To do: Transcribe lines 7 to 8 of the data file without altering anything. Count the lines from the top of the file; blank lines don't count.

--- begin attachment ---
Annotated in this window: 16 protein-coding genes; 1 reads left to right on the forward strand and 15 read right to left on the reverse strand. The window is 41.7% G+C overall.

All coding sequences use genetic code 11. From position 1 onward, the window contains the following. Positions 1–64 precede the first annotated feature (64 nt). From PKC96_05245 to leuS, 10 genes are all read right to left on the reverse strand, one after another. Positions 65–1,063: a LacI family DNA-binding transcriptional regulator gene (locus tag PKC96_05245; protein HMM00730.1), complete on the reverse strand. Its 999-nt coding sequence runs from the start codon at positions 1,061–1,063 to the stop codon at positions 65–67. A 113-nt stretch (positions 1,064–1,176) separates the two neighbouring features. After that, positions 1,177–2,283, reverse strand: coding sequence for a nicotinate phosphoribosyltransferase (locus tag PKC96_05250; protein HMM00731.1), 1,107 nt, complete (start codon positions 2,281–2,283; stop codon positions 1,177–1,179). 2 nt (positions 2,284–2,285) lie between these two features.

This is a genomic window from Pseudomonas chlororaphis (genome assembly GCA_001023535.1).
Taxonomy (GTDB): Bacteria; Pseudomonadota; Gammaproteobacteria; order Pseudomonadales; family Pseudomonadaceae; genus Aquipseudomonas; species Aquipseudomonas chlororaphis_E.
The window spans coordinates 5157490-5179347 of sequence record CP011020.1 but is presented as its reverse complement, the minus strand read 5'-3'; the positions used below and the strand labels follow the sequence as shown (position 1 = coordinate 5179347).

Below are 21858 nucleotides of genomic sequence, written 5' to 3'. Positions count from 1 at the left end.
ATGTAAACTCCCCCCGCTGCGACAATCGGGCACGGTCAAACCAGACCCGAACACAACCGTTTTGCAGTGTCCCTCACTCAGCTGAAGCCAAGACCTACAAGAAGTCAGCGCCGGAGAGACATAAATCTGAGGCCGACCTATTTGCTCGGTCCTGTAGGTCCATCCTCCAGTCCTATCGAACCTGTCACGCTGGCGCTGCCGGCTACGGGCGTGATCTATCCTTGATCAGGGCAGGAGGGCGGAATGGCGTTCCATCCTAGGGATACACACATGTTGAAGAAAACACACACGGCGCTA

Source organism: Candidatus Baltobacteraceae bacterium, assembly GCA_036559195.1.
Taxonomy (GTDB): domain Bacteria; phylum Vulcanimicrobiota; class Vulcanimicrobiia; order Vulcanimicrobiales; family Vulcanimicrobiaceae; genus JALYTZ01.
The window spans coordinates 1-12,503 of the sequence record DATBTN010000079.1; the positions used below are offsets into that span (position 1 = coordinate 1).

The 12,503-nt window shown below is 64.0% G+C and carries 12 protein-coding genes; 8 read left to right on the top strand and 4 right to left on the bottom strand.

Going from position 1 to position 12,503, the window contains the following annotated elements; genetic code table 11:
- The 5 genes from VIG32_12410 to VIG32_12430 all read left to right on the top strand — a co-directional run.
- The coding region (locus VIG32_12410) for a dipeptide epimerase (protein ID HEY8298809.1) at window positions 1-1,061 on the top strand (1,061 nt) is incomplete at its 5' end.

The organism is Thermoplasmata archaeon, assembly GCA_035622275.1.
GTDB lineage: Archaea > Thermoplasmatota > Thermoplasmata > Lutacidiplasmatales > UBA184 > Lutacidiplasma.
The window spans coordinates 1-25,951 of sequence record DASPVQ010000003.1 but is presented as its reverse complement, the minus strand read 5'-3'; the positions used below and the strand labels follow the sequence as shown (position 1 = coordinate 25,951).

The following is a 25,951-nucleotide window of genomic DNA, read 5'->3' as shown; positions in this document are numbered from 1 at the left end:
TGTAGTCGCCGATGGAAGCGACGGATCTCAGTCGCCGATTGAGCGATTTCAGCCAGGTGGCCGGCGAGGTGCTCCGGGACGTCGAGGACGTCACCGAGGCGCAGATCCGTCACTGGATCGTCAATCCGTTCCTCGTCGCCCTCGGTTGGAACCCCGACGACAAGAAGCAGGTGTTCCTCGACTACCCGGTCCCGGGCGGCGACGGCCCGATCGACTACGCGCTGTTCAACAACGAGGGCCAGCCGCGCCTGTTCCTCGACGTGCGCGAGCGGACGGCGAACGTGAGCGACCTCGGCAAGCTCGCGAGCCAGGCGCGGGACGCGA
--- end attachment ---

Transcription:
ATGTAAACTCCCCCCGCTGCGACAATCGGGCACGGTCAAACCAGACCCGAACACAACCGTTTTGCAGTGTCCCTCACTCAGCTGAAGCCAAGACCTACAAGAAGTCAGCGCCGGAGAGACATAAATCTGAGGCCGACCTATTTGCTCGGTCCTGTAGGTCCATCCTCCAGTCCTATCGAACCTGTCACGCTGGCGCTGCCGGCTACGGGCGTGATCTATCCTTGATCAGGGCAGGAGGGCGGAATGGCGTTCCATCCTAGGGATACACACATGTTGAAGAAAACACACACGGCGCTA

Source organism: Candidatus Baltobacteraceae bacterium, assembly GCA_036559195.1.